So, don't think that play time is a waste of time. Don't bog down children with too many organized activities and study that they have no time to engage in play.
Here are different ways children play.
This is where children use their 5 senses to observe and discover the world around them. For babies, you can do finger plays. Play with their fingers and toes with these favorite rhymes: "This Little Piggy Went to Market" and "Round and Round the Garden." The latter is my baby's favorite. As they grow older, give them time to explore nature and how things work. Of course, exploration has to be within safety limits.
Basically it's "monkey see, monkey do." If you talk and sing to your baby often, you'll see they will start to imitate your sounds and expressions. If you have toddlers, you'll notice a "mini-me" running around as they try to do the things you do. Sometimes they can be a nuisance and get in your way, especially when you are trying to get things done quickly. However, the best thing parents can do for them is to let them participate and not exclude them in your activity. If you want them out of your way, provide them with toys or similar safe objects to play with. For example, giving them play dough and they can pretend to cook and cut.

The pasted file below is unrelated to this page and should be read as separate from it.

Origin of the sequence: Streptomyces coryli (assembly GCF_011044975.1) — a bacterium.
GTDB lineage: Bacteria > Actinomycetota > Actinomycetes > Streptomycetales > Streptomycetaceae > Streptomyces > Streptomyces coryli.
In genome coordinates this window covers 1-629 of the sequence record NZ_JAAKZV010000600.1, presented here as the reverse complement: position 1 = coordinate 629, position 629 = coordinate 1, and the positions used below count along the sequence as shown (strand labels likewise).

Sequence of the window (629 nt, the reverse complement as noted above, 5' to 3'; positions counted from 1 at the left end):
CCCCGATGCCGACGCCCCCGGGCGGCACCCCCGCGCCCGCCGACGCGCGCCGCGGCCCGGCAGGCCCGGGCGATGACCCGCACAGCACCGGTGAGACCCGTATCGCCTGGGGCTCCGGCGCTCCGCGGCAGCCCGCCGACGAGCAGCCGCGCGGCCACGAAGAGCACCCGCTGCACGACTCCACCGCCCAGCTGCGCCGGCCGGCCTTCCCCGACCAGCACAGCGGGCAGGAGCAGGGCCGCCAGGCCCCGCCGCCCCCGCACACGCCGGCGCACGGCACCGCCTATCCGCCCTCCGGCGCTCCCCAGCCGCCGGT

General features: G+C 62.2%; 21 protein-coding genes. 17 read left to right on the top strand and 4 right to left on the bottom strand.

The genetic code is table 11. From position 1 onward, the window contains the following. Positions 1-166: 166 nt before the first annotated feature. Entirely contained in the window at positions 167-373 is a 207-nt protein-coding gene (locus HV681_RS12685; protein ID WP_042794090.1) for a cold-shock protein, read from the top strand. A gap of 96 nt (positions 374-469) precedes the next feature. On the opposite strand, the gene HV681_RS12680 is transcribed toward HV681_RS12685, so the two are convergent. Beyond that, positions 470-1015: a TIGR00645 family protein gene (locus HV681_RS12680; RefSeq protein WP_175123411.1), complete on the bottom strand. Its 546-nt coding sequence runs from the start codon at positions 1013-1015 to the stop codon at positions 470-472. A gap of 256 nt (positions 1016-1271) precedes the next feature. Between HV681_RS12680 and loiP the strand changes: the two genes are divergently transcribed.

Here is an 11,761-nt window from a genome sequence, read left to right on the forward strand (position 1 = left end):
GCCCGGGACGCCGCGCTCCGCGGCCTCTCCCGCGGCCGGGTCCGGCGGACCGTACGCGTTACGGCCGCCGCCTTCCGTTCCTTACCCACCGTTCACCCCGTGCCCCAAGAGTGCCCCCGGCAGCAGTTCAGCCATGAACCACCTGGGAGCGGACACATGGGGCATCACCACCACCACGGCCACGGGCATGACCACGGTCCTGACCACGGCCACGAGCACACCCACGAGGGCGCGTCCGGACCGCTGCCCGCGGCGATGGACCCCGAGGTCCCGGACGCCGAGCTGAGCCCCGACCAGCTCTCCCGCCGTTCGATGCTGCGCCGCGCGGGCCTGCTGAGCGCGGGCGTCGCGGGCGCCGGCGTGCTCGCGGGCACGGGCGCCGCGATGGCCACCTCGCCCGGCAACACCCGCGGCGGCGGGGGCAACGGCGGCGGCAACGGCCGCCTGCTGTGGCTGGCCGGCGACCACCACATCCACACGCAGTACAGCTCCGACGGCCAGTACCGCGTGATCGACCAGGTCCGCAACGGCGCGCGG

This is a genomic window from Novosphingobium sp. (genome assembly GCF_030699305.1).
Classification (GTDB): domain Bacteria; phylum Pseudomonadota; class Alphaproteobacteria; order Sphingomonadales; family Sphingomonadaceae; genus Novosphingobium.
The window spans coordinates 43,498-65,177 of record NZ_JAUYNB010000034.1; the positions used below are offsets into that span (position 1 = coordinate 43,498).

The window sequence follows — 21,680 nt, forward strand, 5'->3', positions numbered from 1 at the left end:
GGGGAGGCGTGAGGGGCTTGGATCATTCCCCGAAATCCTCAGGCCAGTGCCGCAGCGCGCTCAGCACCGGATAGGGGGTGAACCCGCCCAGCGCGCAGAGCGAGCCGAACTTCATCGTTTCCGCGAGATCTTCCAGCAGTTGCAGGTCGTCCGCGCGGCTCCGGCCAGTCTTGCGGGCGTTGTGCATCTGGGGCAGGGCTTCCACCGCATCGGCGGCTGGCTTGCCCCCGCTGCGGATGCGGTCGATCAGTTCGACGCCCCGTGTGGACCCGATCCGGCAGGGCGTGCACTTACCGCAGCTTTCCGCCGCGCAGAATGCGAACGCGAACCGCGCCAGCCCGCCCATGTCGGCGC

- Physical Play
Give them time to run, jump, climb, crawl etc.... This helps them learn to control and coordinate their body movements. If you don't have time to take them to the park, just blast some music and let them dance around. Balls are every kid's favorite. Teach them to roll, throw, catch, bounce and kick it.
- Constructive Play
This entails building or making something. Building blocks and lego are some examples of constructive play. This is great for their eye-hand coordination. It also helps in teaching them about patterns, size, shape and colors. Art and craft projects are wonderful activities too. Young children love to cut and glue. You can teach older children simple origami and they can use that in card making. For simple craft ideas, check out FUN KIDS CRAFTS.
- Make-Believe and Pretend Play
I'm sure you've seen your children acting out their little make-believe stories or pretending to be someone they know like a teacher. This pretend and role playing develops their language and social development. This is how they understand people around them. Fantasy play no doubts encourage creativity.